Thurman appears towards the end of Volume 1, too briefly, but it doesn’t take long for von Trier to make up for lost time. By the end of the first part of Nymphomaniac, Joe is in a panic: mid-coitus with Jerôme, she stops feeling anything. Volume 2 sets up a “How Joe got her groove back”-type arc, and she goes to great lengths to do that. You see – all too much, sometimes – that her addiction has ruined her life. None of it is enjoyable for her and it might be even less so for the audience. It’s torturous – sometimes literally – to continue to feed the beast. In one of the eight chapters of Nymphomaniac, Joe visits a sadomasochist played by Jamie Bell. There’s sex throughout Nymphomaniac – a bit more in Vol. 1 than Vol. 2, but a bit less conventional in Vol. 2 than Vol. 1.
Nymphomaniac is anything but conventional, but it’s odd and uneven thematically. Von Trier at times celebrates female sexuality, then punishes it and Gainsbourg, who’s great as usual. You feel for Joe, but you also don’t like her much. She feels guilty about her nymphomania and the things she’s done and wants someone else to agree that she’s a bad person. Seligman, who she is telling her story to, makes excuses for her behaviour. There’s plenty Joe does that she should feel guilty about, least of which is referring to black men as “negroes.” Challenged by Seligman that the term isn’t “politically correct,” she says she’s just calling a spade a spade. This is the same woman who earlier proclaimed that she just “demanded more from the sunset.” But also the same woman who asks her partners to “fill all my holes.” I also found there was a bit too much hand-holding narratively. The audience doesn’t get a sense that what’s happening and why it’s happening is up to interpretation when Seligman explains it all as black-and-white. In that regard, Abdellatif Kechiche’s Blue is the Warmest Colour was much stronger. Trust the actors to tell the story that’ll have the audience feeling things.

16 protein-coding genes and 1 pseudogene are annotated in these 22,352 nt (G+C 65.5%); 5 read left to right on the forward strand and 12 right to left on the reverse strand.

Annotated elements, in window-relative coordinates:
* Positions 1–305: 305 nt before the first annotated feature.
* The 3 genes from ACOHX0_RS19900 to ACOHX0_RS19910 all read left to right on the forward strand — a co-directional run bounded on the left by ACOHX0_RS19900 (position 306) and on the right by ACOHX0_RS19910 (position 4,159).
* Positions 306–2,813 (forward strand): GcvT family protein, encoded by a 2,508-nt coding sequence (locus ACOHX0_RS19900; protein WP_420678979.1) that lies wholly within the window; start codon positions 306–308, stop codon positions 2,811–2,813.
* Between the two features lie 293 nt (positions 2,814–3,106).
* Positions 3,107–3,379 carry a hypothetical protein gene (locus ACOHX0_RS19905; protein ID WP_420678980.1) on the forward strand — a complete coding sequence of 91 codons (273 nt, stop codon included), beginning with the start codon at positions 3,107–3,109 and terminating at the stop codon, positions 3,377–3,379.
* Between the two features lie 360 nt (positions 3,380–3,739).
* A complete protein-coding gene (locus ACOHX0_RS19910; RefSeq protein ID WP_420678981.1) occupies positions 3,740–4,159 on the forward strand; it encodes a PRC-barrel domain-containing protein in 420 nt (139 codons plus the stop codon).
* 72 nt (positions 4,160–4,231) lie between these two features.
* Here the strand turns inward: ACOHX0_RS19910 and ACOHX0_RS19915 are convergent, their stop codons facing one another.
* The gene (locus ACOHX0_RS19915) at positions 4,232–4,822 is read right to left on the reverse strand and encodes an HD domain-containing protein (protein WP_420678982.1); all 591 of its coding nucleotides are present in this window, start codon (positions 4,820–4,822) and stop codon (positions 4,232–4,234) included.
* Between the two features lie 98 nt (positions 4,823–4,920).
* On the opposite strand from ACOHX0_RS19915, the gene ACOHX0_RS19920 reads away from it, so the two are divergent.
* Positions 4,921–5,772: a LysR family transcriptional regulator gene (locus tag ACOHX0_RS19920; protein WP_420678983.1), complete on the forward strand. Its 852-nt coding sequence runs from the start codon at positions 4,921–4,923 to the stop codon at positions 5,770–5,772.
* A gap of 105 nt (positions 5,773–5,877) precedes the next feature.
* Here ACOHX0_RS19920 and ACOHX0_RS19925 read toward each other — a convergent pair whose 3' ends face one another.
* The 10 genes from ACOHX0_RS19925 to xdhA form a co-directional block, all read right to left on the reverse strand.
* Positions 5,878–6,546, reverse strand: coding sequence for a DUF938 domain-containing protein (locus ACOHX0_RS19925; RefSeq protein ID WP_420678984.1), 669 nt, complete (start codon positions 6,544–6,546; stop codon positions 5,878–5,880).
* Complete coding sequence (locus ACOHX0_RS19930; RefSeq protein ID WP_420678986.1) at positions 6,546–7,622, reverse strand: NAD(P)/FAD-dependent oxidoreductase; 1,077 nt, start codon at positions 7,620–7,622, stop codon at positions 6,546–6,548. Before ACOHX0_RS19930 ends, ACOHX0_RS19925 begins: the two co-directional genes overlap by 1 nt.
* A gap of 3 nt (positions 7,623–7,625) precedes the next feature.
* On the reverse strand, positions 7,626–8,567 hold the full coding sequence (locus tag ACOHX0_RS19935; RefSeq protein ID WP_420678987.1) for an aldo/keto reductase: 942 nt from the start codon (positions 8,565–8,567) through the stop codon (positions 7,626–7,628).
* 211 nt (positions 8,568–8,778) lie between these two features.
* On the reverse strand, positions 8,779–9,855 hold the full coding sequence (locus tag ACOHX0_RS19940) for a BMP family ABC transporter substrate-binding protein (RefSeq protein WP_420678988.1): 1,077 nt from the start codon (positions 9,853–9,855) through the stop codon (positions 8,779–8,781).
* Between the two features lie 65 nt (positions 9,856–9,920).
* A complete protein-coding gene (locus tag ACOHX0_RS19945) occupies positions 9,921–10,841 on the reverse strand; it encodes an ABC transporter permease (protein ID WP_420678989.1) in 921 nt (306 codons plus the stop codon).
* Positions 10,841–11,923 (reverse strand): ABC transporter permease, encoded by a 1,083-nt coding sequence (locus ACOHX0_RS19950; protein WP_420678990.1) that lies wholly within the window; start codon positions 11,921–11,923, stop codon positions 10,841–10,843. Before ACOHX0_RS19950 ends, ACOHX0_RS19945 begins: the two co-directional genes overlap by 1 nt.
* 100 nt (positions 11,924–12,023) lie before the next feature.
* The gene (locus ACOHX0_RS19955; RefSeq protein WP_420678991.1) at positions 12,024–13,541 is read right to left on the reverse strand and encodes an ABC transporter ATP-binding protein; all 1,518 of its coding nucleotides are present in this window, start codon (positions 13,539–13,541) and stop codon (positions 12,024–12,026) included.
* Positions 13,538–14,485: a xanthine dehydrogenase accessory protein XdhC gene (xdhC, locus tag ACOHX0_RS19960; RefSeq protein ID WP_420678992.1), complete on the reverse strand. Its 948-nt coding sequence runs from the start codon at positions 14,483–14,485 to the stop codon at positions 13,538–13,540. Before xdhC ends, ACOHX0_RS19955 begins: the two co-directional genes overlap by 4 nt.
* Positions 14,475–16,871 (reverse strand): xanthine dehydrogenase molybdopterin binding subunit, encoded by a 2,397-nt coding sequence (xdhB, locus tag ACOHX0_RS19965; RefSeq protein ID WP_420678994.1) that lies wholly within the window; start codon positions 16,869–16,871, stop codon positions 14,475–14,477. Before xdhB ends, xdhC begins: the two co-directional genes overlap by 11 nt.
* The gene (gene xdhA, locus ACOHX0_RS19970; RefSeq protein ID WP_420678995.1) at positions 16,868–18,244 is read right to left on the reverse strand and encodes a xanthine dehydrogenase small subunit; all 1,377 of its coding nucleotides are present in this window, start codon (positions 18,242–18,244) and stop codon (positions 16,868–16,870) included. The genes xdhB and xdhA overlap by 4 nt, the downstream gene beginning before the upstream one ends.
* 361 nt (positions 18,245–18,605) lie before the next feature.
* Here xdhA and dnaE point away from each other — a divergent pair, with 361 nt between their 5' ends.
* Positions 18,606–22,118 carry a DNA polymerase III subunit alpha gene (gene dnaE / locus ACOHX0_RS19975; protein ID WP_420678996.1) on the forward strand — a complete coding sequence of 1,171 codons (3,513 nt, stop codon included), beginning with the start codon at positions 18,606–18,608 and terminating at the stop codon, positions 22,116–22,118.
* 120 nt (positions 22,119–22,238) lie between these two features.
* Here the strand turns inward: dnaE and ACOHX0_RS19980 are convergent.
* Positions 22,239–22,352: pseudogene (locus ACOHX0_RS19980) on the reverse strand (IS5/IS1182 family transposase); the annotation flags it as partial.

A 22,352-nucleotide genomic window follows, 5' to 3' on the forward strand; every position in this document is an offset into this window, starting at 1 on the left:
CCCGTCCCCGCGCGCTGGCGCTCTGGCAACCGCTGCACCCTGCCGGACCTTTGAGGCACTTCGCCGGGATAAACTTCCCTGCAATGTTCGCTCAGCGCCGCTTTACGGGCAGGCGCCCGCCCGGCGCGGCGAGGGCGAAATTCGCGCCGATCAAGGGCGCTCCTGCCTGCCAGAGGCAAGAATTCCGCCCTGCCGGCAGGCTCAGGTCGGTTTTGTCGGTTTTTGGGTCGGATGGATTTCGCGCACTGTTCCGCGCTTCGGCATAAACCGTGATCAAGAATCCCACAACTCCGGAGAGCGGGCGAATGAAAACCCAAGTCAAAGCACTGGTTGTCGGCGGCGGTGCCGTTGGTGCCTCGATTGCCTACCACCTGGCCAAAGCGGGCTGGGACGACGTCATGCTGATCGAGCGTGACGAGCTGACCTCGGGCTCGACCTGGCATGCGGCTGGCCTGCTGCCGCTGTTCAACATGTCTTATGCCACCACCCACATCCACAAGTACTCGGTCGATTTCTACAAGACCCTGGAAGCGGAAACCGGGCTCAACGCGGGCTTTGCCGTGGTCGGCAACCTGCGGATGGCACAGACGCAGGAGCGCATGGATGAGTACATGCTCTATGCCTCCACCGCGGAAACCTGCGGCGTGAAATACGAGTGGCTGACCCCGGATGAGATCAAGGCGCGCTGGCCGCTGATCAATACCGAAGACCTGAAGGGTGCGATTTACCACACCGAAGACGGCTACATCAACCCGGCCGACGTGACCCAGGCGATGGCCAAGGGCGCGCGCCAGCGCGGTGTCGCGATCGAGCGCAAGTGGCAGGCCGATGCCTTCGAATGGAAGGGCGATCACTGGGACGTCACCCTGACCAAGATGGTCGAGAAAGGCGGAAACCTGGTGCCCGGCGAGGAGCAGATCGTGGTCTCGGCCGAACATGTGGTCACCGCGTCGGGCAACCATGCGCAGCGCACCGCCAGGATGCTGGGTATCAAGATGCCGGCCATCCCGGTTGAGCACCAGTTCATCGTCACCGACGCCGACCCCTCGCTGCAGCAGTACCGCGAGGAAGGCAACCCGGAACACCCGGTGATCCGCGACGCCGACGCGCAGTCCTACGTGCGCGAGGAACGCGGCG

The real measure, I think, is whether Nymphomaniac would work as a drama without or with way fewer explicit sex scenes. It would surely be a shorter film, though a less adventurous one too. Save for LaBeouf, who goes in and out of a weird accent I couldn’t quite place, the performances in Nymphomaniac are stellar, especially Thurman, Gainsbourg and Martin. Why, though, did Joe age more quickly than Jerôme? While two actors play Joe and Jerôme during the 30-or-so years over which Nymphomaniac takes place, LaBeouf is Jerôme, an older character to begin with, for longer than Martin plays Joe. By the end of last year’s Derek Cianfrance otherwise excellent film The Place Beyond the Pines, Eva Mendes’ character is made up to look ragged, old and worn out, while Bradley Cooper’s character maybe had four greys. Why do Gainsbourg and LaBeouf share the screen in Nymphomaniac?
There is no doubt von Trier didn’t want to dip his toe in the water here: he fully commits to the raunch and explicitness and doesn’t look back, except maybe to make sure the audience is feeling something – pain, shame for Joe, horror, awe.
Volumes 1 and 2 of Nymphomaniac are playing at Excentris in Montreal in English with French subtitles.
★★½ (out of ★★★★)